By giving the President the power to negotiate agreements, Congress effectively ceded some of his power (authorized under the U.S. Constitution, Article I, Section VIII) to the executive. The president had to consider the well-being of all Americans, his foreign policy priorities, and what was feasible with other countries in his tariff decisions. These considerations have generally left presidents more inclined to cut tariffs than Congress.  Whether Roosevelt or Congress anticipated this outcome is a matter of historical debate. President Franklin D. Roosevelt signed the Reciprocal Trade Agreements Act (RTAA) in 1934. It gave the president the power to negotiate bilateral and reciprocal trade agreements with other countries and allowed Roosevelt to liberalize U.S. trade policy around the world. It is widely attributed that it use opened the era of liberal trade policy, which lasted throughout the twentieth century.  When U.S. tariffs fell dramatically, global markets were also increasingly liberalized.
World trade has grown rapidly. The RTAA was a U.S. law, but offered the first generalized system of guidelines for bilateral trade agreements. The United States and European nations began to avoid a “Beggar thy Neighbour” policy pursuing domestic trade goals at the expense of other nations. Instead, countries began to realize the benefits of trade cooperation. After the Civil War, Democrats were generally in favor of trade liberalization and Republicans in general favor of higher tariffs. The pattern was clear in congressional votes for tariffs from 1860 to 1930. Between the Civil War and Roosevelt`s election, Democrats were the minority in Congress in the majority of Congresses. During their short period of majority, the Democrats passed several tariff-cutting laws. The Wilson-Gorman Act of 1894 and the Underwood Tariff Act of 1913 are examples, but the Republican majorities that followed kept reversing unilateral tariff cuts.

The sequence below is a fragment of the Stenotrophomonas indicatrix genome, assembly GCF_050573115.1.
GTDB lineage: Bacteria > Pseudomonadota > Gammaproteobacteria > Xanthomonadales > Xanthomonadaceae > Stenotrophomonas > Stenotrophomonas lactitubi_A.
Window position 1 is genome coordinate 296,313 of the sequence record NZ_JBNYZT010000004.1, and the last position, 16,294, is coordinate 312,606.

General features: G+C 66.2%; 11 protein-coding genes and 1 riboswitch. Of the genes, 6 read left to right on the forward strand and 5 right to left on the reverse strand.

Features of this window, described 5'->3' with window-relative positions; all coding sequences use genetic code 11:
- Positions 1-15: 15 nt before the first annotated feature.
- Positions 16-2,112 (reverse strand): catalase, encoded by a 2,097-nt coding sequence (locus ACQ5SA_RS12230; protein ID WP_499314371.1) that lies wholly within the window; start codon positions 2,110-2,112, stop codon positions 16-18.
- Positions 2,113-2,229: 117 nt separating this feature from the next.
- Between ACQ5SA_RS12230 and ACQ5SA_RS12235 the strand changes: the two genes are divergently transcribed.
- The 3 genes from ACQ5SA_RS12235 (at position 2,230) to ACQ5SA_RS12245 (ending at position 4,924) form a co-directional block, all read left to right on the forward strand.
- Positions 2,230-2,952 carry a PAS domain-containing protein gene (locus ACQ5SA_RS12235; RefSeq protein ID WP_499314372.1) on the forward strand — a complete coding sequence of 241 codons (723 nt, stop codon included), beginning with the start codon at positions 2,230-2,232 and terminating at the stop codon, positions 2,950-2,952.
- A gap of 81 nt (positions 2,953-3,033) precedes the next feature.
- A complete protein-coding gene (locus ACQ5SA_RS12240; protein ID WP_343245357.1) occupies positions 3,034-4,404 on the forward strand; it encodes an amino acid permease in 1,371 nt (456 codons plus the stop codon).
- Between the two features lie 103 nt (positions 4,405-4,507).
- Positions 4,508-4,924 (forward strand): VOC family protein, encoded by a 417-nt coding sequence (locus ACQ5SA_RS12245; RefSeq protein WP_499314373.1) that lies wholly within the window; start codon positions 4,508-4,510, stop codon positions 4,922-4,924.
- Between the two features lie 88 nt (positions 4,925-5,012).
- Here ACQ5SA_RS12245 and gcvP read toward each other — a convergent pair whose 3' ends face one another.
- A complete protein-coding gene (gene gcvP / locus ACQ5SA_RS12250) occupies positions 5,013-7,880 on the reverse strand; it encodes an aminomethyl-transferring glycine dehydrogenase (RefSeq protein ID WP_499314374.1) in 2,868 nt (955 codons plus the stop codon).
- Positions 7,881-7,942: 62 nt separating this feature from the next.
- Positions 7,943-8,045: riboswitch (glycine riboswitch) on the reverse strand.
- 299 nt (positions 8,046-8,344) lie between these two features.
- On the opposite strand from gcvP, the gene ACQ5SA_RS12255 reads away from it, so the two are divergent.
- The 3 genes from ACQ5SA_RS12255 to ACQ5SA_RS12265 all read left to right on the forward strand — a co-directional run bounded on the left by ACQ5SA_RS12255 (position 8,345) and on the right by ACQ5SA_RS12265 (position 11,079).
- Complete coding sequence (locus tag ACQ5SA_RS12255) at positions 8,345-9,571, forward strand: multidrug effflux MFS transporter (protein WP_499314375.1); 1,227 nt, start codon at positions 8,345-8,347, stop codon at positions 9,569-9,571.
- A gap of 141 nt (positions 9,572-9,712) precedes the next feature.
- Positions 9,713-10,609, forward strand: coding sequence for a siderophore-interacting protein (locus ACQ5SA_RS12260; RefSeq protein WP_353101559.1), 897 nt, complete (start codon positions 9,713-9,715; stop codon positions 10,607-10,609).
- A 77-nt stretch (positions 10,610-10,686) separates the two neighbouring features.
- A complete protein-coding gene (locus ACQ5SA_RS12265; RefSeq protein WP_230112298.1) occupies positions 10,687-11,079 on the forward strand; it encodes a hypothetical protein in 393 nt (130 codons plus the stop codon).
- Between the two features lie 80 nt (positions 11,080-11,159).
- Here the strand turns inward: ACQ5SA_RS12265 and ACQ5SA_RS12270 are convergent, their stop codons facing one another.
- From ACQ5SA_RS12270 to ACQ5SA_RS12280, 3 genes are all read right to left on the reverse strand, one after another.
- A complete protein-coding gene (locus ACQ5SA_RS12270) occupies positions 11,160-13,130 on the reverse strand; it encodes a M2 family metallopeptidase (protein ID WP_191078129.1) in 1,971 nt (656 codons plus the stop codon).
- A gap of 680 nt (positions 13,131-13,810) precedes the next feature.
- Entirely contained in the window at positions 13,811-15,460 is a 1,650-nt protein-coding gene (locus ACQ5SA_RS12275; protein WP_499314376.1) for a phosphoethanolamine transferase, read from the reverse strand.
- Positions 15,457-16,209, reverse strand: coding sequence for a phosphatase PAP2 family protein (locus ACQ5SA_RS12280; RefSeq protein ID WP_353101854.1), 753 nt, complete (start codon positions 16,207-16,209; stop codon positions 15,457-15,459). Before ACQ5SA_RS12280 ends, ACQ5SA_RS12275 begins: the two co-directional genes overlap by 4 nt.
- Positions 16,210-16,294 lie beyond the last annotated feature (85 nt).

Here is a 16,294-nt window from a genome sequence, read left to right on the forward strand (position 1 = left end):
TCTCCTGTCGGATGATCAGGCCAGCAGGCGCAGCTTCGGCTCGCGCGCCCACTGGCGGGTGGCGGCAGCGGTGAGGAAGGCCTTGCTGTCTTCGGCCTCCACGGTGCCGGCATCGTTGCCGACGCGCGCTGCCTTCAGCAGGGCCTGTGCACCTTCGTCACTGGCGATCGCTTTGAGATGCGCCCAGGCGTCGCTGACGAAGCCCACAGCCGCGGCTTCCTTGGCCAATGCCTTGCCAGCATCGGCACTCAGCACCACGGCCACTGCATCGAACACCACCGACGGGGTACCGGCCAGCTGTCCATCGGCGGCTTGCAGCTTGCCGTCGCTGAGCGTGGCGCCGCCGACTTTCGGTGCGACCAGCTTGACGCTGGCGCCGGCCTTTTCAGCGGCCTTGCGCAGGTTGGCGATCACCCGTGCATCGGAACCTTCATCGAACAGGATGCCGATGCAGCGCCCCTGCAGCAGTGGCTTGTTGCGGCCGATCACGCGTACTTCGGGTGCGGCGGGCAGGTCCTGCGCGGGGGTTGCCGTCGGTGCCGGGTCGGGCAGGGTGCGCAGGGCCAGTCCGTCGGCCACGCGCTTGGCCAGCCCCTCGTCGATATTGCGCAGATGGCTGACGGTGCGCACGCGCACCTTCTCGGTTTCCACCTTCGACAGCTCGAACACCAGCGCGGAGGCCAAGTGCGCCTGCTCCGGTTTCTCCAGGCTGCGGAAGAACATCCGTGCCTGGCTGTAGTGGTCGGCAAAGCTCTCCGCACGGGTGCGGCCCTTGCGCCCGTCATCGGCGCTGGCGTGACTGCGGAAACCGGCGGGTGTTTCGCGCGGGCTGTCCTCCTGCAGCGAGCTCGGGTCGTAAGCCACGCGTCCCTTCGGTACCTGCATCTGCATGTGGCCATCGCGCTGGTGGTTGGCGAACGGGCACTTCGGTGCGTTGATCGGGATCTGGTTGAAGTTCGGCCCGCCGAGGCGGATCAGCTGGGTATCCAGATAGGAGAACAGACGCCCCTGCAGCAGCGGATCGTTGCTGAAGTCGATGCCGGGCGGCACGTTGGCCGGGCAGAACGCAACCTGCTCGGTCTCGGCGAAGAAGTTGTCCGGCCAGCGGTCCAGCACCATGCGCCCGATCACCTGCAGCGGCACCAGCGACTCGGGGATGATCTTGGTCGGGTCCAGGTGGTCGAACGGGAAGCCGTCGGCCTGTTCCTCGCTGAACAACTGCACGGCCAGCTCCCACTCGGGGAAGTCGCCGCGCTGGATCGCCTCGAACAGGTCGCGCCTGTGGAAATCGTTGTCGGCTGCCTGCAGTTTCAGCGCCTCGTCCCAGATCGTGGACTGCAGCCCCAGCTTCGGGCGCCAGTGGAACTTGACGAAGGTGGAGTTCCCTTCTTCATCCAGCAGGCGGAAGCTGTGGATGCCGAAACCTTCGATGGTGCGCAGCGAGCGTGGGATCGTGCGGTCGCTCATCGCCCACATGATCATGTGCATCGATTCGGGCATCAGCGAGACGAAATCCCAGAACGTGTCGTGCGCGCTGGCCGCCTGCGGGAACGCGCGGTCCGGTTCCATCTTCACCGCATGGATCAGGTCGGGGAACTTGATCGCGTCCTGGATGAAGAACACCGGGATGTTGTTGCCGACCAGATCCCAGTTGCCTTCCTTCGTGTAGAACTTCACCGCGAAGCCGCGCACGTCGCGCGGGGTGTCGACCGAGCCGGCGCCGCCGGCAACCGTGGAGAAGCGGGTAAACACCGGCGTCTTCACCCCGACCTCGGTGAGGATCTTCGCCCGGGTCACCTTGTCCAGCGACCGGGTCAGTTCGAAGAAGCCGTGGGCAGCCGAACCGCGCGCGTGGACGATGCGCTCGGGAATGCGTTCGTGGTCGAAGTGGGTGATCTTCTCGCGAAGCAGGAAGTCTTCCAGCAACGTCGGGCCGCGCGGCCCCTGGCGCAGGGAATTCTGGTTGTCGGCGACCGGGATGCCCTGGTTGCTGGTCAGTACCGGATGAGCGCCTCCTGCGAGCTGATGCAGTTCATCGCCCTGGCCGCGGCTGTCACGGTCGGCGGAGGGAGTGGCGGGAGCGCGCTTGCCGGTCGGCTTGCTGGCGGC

The U.S. State Department also appreciated the expansion of free trade after World War II. Many at the State Department saw multilateral trade agreements as a way to engage the world in accordance with the Marshall Plan and the Monroe Doctrine. U.S. trade policy has become an integral part of U.S. foreign policy. This pursuit of free trade as diplomacy intensified during the Cold War, when the United States competed with the Soviet Union for relations around the world.  Under the leadership of the United States and the United Kingdom, international cooperation flourished and concrete institutions were created. . . .